Monday, August 10, 2015
An analysis of the Left from the Left
James Bloodworth, a British Trotskyist, unleashes below a broadside at "Comrade" Jeremy Corbyn, the current hero of the British Left. He rightly excoriates Corbyn for his antisemitism and sympathy for tyrants. Bloodworth's major point is that too much Leftist thinking is simplistic, something that is undeniably true.
It is simplistic to the point of sheer ignorance a lot of the time. For instance, anybody who says that rent control is a good way of providing housing for the poor clearly hasn't got a blind clue about housing provision. It is in fact a good way of HALTING new housing provision.
The major form of simplistic thinking that Bloodworth identifies is the Leftist view that "capitalism" is the source of all the world's ills and that America is the home of capitalism. So America is public enemy no. 1.
That the government grab for the health system and the ever-more onerous regulations of the EPA have made America under Obama very little different from most European countries has escaped their notice.
Extremely simplistic thinking does have a lot of appeal. The vast bulk of the population is very poorly informed politically so simple answers can easily appear right to them. Simplistic thinking is a good vote winner. It will probably grab the majority of votes from welfare dependants and people in humble occupations. And there are a lot of those. So Corbyn and the Left generally are probably not as obtuse as they seem. Their motto is "keep it simple and say it often". It's like a Coca Cola advertisement. And, like Coca Cola, it sells.
Bloodworth, however, appears to be more principled and less cynical. He actually believes that there are some groups of people that need protection and help -- and thinks that helping them is what Leftism is all about. Like all Leftists, he thinks that taking money off "rich" people is how you do the helping but he does not lose sight of the objective.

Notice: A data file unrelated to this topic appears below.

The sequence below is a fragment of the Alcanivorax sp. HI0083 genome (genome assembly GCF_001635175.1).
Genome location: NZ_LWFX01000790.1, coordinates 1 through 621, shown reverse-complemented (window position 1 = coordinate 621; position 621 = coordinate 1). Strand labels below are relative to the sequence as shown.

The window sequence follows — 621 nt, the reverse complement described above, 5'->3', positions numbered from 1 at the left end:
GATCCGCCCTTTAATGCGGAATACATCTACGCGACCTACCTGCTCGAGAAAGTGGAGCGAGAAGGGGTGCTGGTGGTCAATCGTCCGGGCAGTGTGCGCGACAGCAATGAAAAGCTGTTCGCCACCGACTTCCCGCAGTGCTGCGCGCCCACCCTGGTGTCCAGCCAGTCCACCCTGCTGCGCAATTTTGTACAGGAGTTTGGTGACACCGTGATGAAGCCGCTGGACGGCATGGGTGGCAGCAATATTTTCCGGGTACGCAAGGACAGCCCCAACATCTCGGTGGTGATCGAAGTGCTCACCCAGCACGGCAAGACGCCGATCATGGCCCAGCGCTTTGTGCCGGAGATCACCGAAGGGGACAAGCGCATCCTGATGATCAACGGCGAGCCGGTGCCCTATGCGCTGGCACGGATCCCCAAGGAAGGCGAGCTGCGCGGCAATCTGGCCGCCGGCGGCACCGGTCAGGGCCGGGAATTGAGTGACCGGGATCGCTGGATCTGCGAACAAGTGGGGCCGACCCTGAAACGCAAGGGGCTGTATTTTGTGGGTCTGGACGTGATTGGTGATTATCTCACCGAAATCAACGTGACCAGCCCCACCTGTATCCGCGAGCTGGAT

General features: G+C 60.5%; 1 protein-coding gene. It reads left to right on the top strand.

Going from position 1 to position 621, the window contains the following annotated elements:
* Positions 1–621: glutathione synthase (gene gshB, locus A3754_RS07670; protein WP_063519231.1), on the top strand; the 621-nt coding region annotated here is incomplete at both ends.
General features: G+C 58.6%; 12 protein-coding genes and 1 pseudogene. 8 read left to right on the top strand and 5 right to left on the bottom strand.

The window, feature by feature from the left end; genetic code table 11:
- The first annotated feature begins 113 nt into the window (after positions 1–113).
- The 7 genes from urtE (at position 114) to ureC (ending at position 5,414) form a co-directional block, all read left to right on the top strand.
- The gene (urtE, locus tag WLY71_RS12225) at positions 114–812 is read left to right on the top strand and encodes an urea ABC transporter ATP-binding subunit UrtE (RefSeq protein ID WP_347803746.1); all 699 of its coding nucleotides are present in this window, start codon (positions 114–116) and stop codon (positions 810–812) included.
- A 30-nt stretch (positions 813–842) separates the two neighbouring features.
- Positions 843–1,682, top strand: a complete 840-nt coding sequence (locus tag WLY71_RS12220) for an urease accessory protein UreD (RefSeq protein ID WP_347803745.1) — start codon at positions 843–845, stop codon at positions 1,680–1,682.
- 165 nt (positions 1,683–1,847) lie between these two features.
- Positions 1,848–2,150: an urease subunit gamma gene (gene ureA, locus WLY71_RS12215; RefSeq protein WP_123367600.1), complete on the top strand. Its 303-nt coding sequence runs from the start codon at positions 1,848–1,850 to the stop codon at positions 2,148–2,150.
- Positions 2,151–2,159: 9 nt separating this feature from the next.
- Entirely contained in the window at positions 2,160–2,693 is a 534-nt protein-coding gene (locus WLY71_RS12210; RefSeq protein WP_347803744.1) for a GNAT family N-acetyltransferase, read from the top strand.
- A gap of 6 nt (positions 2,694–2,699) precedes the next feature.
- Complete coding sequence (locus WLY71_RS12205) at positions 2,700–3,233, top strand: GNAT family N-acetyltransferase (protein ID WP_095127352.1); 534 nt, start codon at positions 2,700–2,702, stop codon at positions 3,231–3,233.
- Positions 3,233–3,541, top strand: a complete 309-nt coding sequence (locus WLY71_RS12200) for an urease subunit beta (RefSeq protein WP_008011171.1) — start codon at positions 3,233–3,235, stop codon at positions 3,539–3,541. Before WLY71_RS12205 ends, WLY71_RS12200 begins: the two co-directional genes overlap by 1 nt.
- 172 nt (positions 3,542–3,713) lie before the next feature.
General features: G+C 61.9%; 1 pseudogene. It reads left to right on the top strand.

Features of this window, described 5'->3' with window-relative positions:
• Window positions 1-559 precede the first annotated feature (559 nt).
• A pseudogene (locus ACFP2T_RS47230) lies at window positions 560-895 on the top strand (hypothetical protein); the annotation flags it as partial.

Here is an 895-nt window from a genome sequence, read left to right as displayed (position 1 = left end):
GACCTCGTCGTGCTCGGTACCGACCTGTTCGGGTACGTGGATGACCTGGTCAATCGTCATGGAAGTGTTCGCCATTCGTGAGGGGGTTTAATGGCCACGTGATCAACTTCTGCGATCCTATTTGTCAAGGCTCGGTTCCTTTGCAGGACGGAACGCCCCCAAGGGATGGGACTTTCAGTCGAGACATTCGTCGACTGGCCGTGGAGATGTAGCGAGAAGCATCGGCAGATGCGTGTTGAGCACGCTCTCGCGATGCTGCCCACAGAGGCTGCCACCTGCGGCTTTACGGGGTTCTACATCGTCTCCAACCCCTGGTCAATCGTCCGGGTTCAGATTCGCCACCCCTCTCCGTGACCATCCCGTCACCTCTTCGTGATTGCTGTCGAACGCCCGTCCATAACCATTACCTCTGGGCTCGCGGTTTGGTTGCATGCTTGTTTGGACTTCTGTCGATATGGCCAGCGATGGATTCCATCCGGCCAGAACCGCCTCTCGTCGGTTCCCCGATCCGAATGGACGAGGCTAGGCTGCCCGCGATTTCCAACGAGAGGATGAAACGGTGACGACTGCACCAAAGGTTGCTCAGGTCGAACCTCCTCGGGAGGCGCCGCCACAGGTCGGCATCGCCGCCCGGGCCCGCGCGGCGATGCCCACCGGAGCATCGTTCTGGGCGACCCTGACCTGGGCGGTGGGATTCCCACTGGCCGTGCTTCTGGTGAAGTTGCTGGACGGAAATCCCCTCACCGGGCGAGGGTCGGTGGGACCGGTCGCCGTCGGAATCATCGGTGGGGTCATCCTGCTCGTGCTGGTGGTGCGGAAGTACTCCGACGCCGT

I actually think Bloodworth is too optimistic. I think the Left have a bigger problem than simplistic thinking. Bloodworth seems unaware of how deeply angry many of his fellow Leftists are. They relish destruction of the world they hate. Their "caring" is just camouflage for their hate. So people who really do destroy capitalism around them -- such as Fidel Castro and Hugo Chavez -- do genuinely seem like good guys to many Leftists, such as Corbyn. Bloodworth underestimates Corbyn's hate motivation. Bloodworth has the handicap of being a genuine and principled Leftist rather than being just a hater.
Until mid-2011 I was a member of a small London-based Trotskyist group. Early in that same year, as part of my propaganda efforts on behalf of the group I ended up at a meeting of the Labour Representation Committee, a left-wing faction of the Labour party, where I listened to Jeremy Corbyn deliver a rousing speech on the then raging war in Libya.
From memory, the speech was not so much anti-war, which would have been perfectly reasonable considering talk at the time of Nato intervention, as pro that country's dictator, Colonel Gaddafi. I do not remember the exact contents of the speech – it took place when Corbyn was an obscure backbencher – only that audible groans filled enlightened corners of the hall, including my own, when the left-winger began to reel off what he considered the "achievements" of the Gaddafi regime.
You might call my experience of that day the beginning of my education in the left-wing case against Jeremy Corbyn, who since then has risen from obscure backbencher to likely next leader of the Labour party.
No, Corbyn is striking a chord with Labour activists because in many respects he is correct: a Britain built on finance capitalism and property speculation will never work in the interests of the majority. That isn't Bolshevism; it's the ABC of social democracy. The problem with Labour's so-called modernisers, or Blairites, or whatever you want to call them, is that they appear to have forgotten much of this.
The best case against Corbyn is not that he is a wild-eyed socialist, but instead goes back to my initial reminiscence: he is remarkably good at proffering apologetics for dictatorship and tyranny. As well as Gaddafi, Corbyn has in recent years championed/made excuses for Venezuelan autocrat Hugo Chavez, Russian gay-basher Vladimir Putin, the butcher of Bosnian Muslims Slobodan Milosevic and the Cuban dictator Fidel Castro.
He has also worked for Iranian state broadcaster Press TV (home of Holocaust deniers and other cranks) and has referred to fascistic terrorist groups Hamas and Hezbollah as his "friends".
It is this, rather than any desire to make the British economy more like that of Germany – the horror! – which ought to prevent Labour members from voting for Corbyn in the upcoming Labour leadership election. A person cannot conceivably be anti-establishment when they are so willing to line up behind some of the most atrocious "establishments" in the world.